Principle Number Four:

Lead by Example.

Simply stated, walk the talk.

At Home Depot, we never expected our associates to do anything we didn’t do ourselves.

If we expected associates to shag carts in the parking lot, we had to shag carts in the parking lot. If we expected our associates to volunteer for community service, we volunteered, along with our families.

It works the same way in football. During training camp, I stay in the same dorm as our players, eat the same meals and live the same schedule. Why? To see the team experience from their perspective.

That gave me direct insight into the kind of facilities we would have to build to accommodate the move of our Training Camp from Furman back to Atlanta – back to our fans.

You simply can’t ask anyone to do something you won’t do yourself.

Principle Number Five:

Giving Back is Not Optional – It’s Essential.

My own passion for giving back to the community predates my financial success at Home Depot. My parents always found a way to give their scarce time – and even scarcer dollars – to charity.

They taught us to do the same – to behave as though everything we do in life can make the world a better place.

They taught us we have an obligation and the opportunity to be our brother’s keeper.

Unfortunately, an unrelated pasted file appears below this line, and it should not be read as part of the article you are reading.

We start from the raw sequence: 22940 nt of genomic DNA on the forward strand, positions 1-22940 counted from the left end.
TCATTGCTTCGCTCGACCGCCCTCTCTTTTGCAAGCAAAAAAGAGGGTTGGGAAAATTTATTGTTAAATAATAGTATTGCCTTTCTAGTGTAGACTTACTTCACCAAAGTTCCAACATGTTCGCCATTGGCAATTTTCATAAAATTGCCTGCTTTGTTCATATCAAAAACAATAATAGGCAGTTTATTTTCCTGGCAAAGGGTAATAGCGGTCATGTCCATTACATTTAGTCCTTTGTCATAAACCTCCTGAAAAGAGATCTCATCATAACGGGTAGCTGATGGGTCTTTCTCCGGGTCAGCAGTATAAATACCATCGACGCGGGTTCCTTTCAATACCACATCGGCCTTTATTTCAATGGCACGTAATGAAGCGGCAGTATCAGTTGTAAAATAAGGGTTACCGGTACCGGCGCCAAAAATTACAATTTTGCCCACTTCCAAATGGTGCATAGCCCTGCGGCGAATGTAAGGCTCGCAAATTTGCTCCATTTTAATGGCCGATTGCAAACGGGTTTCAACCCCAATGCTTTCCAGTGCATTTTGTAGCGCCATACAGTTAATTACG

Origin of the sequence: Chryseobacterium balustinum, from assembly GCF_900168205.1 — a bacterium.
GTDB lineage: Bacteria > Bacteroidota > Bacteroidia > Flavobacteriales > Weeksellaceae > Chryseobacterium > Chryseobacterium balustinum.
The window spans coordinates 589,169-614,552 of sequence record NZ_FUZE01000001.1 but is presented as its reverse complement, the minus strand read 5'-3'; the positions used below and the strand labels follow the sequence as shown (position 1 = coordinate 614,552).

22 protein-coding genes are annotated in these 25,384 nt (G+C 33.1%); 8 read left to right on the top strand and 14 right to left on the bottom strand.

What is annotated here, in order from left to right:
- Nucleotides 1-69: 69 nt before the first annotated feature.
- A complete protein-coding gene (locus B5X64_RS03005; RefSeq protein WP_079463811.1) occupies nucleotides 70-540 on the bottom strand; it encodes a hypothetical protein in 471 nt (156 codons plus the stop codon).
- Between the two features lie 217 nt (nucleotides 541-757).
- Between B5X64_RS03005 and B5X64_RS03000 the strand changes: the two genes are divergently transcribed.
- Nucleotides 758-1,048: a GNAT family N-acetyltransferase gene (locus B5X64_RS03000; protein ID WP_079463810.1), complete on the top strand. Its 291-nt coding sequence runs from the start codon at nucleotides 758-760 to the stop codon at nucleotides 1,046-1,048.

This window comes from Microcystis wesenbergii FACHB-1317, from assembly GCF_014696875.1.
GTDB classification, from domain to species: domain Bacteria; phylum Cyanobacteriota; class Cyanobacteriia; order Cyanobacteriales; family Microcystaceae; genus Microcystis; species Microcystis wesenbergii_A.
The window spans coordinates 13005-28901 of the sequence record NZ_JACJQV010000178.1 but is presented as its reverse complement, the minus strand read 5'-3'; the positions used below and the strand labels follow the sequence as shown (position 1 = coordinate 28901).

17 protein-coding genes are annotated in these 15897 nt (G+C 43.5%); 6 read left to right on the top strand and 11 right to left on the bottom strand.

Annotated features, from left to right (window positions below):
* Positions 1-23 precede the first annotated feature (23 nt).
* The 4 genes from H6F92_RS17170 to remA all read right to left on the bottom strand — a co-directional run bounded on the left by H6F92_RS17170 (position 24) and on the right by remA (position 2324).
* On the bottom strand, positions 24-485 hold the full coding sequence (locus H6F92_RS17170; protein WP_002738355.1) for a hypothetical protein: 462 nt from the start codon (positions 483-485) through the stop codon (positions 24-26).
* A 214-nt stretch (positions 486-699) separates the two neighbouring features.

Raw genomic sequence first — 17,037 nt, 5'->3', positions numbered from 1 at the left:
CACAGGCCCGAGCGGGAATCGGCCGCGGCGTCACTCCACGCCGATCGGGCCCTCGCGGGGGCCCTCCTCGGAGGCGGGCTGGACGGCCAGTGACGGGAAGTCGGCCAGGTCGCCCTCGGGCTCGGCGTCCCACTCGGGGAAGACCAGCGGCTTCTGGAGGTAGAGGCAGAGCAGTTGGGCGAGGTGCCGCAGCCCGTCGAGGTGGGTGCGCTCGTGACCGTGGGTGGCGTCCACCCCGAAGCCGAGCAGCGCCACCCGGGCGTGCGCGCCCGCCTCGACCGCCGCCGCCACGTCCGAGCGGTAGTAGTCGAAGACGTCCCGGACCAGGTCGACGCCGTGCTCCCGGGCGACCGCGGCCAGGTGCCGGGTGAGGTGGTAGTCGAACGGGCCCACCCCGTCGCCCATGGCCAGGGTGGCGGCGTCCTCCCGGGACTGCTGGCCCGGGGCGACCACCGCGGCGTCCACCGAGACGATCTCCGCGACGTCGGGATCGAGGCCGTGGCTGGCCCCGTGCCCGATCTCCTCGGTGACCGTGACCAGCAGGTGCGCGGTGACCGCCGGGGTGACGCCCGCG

During my tenure at Home Depot, we made a very deliberate commitment to give back to the communities we serve. That included financial contributions – some $113 million – and tens of thousands of hours of volunteer time donated by our associates.

Social responsibility became a core Home Depot principle.

We were there first when natural disasters devastated communities – shipping needed products from other part of the country, physically helping with rebuilding – and never raising prices.

Later in the life of our company, Home Depot led the industry by committing to phase out the sale of wood and wood products from endangered regions, and to shift to purchasing and selling only certified sustainable wood products.

Partially because of this, in 2001 Home Depot was voted #1 in social responsibility by the Harris Interactive Poll, chosen among the companies most-often mentioned for corporate reputation.

That said something about our values, and it meant more to us than any management award we could have ever received.
Bottom line is this: Giving back is simply the right thing to do. You can’t separate the well being of business from the well being of society.

As a leader, it’s important for me – and it’s important to you, as leaders – to encourage giving back as a guiding principle in all of our businesses.

At the Falcons, one way we do that is by recruiting the very best individuals to our team – players who want to win on the field and off the field.

We use a system that measures aspects of their character, as well as their football talent – before they’re ever asked to join the team. It’s called the “Falcons Filter” – and it’s helping us build a high-character, high integrity organization that can win the ultimate game -- the “Super Bowl of Life,” as we like to call it.